How To Enable & Configure VMQ/dVMQ on Windows Server 2012 R2 with Below Ten Gig Network Adapters #HyperV #Vmq #vRSS

Hello Folks,

Back to basics: What is Virtual Machine Queue (VMQ), why do you need it and why you should enable it?

Virtual Machine Queue or dynamic VMQ is a mechanism for mapping physical queues in a physical NIC to the virtual NIC (vNIC) or virtual machine NIC (vmNIC) in Parent partition or Guest OS. This mapping makes the handling of network traffic more efficient. The increased efficiency results in less CPU time in the parent partition and reduced latency of network traffic.

VMQ spreads the traffic per vmNIC/vNIC, and each VMQ can use at most one logical CPU in the host, in other words VMQ distributes traffic equally amongst multiple guests (VMs) on a single host with a vSwitch (1 core per vmNIC/vNIC).

Note: The vNIC means a host partition Virtual NIC of the Virtual Switch in the Management OS, and the vmNIC is the synthetic NIC inside a Virtual Machine.    

VMQ is auto enabled by default on Windows Server machines when a vSwitch is created with 10Gig network adapters and above, and it’s useful when hosting many VMs on the same physical host.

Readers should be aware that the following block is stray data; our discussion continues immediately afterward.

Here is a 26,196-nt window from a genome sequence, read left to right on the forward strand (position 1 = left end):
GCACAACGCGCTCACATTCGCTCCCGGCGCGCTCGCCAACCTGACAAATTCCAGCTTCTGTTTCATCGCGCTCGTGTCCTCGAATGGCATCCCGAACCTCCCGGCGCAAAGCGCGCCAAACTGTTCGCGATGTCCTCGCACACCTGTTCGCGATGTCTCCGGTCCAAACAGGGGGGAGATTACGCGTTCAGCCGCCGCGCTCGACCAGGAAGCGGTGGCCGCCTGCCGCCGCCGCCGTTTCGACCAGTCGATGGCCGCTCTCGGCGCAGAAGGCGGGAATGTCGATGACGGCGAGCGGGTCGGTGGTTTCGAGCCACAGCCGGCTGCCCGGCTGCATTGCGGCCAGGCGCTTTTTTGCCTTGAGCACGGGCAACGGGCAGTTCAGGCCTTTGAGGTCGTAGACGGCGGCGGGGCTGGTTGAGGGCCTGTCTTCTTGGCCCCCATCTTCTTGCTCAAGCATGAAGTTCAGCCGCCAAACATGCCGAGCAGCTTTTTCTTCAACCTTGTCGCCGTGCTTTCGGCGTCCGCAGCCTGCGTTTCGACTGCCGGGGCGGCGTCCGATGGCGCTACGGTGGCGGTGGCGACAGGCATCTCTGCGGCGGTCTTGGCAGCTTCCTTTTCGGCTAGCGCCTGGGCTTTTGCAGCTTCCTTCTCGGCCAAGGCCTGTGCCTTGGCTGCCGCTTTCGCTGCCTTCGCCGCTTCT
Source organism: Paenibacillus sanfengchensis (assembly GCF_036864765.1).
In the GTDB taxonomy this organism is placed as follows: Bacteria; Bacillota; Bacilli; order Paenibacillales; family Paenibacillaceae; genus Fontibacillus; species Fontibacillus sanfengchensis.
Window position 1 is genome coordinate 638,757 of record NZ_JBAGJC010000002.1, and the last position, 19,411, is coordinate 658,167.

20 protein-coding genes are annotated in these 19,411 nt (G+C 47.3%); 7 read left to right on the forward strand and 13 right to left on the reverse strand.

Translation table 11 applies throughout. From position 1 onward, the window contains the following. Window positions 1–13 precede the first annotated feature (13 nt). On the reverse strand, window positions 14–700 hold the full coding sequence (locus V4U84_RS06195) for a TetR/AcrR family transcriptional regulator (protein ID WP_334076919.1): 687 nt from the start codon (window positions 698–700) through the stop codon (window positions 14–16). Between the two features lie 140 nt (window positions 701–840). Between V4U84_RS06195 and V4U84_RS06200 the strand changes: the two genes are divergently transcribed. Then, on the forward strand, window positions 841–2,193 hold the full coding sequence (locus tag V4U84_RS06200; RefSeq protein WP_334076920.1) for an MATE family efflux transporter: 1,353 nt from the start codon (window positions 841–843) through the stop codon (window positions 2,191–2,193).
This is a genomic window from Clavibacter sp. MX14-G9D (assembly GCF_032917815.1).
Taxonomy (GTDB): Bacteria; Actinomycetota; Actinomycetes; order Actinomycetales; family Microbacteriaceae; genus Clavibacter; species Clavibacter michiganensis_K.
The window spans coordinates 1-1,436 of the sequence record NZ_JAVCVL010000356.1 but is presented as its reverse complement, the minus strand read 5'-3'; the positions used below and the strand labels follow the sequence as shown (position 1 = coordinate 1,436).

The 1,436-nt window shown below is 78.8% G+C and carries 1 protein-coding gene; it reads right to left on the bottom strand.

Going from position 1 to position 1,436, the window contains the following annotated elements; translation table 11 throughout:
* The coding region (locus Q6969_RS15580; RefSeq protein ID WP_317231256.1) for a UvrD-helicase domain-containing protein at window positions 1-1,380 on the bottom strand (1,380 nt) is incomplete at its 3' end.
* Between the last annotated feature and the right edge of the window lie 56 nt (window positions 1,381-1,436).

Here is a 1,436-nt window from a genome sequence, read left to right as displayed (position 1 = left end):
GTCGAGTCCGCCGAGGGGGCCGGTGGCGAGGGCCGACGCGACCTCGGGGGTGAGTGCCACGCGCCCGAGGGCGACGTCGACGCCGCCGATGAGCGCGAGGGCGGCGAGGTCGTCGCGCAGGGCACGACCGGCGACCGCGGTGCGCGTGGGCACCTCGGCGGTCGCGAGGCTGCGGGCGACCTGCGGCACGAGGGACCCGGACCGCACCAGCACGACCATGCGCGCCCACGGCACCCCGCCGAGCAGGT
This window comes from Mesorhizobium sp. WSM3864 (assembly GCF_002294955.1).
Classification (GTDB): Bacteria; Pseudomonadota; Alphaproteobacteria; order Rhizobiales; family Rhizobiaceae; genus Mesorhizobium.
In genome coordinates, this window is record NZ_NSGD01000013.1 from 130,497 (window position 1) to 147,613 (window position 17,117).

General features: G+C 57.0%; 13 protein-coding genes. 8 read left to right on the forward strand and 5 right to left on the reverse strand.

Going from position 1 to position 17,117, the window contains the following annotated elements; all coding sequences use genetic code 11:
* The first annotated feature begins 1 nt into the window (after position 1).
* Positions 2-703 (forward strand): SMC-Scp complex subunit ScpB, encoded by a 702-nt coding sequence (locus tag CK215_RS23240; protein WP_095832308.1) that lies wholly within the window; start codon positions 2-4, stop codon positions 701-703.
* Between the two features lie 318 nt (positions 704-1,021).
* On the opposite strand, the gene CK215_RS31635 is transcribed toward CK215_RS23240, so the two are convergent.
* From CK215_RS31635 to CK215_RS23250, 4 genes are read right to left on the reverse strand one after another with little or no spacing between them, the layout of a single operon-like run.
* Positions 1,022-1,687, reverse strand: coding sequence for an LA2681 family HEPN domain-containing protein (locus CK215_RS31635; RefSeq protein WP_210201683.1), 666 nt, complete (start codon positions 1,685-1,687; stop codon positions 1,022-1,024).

The below figure is showing the ingress traffic with VMQ enabled for virtual machines.


[VMQ incoming traffic flow for virtual machines – source Microsoft]

When using 1Gig network adapters VMQ is disabled by default, because Microsoft don’t see any performance benefit to VMQ on 1Gig NICs, and one CPU/Core can keep up with 1Gig network traffic without any problem.

As I mentioned above with VMQ disabled all network traffic for vmNIC has to be handled by a single core/CPU, however with VMQ enabled and configured the network traffic is distributed across multiple CPUs automatically.

Now what happened if you have a large number of Web Servers VMs on a host with 2 eight core processors or more and with large amount of memory but you are limited by the physical NICs with 1Gig only?

The answer is…

VMQ and vRSS better together Smile